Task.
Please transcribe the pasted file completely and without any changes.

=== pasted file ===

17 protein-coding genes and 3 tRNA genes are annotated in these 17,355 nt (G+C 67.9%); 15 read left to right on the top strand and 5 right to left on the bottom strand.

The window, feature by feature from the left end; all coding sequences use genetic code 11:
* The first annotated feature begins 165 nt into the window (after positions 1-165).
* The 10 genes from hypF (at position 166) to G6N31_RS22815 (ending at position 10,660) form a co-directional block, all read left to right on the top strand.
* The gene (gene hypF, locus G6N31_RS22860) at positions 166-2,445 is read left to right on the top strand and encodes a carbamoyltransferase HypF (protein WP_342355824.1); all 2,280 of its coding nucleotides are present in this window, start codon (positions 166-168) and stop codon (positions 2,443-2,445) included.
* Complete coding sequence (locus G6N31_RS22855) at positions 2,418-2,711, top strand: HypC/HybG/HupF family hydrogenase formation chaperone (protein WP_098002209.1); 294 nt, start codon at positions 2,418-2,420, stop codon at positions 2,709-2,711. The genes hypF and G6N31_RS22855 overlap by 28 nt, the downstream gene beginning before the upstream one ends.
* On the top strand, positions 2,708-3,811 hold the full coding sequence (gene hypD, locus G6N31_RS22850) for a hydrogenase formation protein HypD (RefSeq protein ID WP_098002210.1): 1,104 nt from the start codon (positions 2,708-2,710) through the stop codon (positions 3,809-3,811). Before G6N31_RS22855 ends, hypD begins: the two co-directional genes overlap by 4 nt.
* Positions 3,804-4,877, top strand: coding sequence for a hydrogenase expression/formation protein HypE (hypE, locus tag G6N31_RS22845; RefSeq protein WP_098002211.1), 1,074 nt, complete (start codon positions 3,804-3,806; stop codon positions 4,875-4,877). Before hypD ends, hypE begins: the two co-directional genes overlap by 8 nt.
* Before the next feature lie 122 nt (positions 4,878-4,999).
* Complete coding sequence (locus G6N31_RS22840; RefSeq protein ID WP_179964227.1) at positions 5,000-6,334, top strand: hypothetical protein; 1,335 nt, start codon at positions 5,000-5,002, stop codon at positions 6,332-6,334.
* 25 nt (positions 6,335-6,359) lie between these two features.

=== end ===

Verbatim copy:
17 protein-coding genes and 3 tRNA genes are annotated in these 17,355 nt (G+C 67.9%); 15 read left to right on the top strand and 5 right to left on the bottom strand.

The window, feature by feature from the left end; all coding sequences use genetic code 11:
* The first annotated feature begins 165 nt into the window (after positions 1-165).
* The 10 genes from hypF (at position 166) to G6N31_RS22815 (ending at position 10,660) form a co-directional block, all read left to right on the top strand.
* The gene (gene hypF, locus G6N31_RS22860) at positions 166-2,445 is read left to right on the top strand and encodes a carbamoyltransferase HypF (protein WP_342355824.1); all 2,280 of its coding nucleotides are present in this window, start codon (positions 166-168) and stop codon (positions 2,443-2,445) included.
* Complete coding sequence (locus G6N31_RS22855) at positions 2,418-2,711, top strand: HypC/HybG/HupF family hydrogenase formation chaperone (protein WP_098002209.1); 294 nt, start codon at positions 2,418-2,420, stop codon at positions 2,709-2,711. The genes hypF and G6N31_RS22855 overlap by 28 nt, the downstream gene beginning before the upstream one ends.
* On the top strand, positions 2,708-3,811 hold the full coding sequence (gene hypD, locus G6N31_RS22850) for a hydrogenase formation protein HypD (RefSeq protein ID WP_098002210.1): 1,104 nt from the start codon (positions 2,708-2,710) through the stop codon (positions 3,809-3,811). Before G6N31_RS22855 ends, hypD begins: the two co-directional genes overlap by 4 nt.
* Positions 3,804-4,877, top strand: coding sequence for a hydrogenase expression/formation protein HypE (hypE, locus tag G6N31_RS22845; RefSeq protein WP_098002211.1), 1,074 nt, complete (start codon positions 3,804-3,806; stop codon positions 4,875-4,877). Before hypD ends, hypE begins: the two co-directional genes overlap by 8 nt.
* Before the next feature lie 122 nt (positions 4,878-4,999).
* Complete coding sequence (locus G6N31_RS22840; RefSeq protein ID WP_179964227.1) at positions 5,000-6,334, top strand: hypothetical protein; 1,335 nt, start codon at positions 5,000-5,002, stop codon at positions 6,332-6,334.
* 25 nt (positions 6,335-6,359) lie between these two features.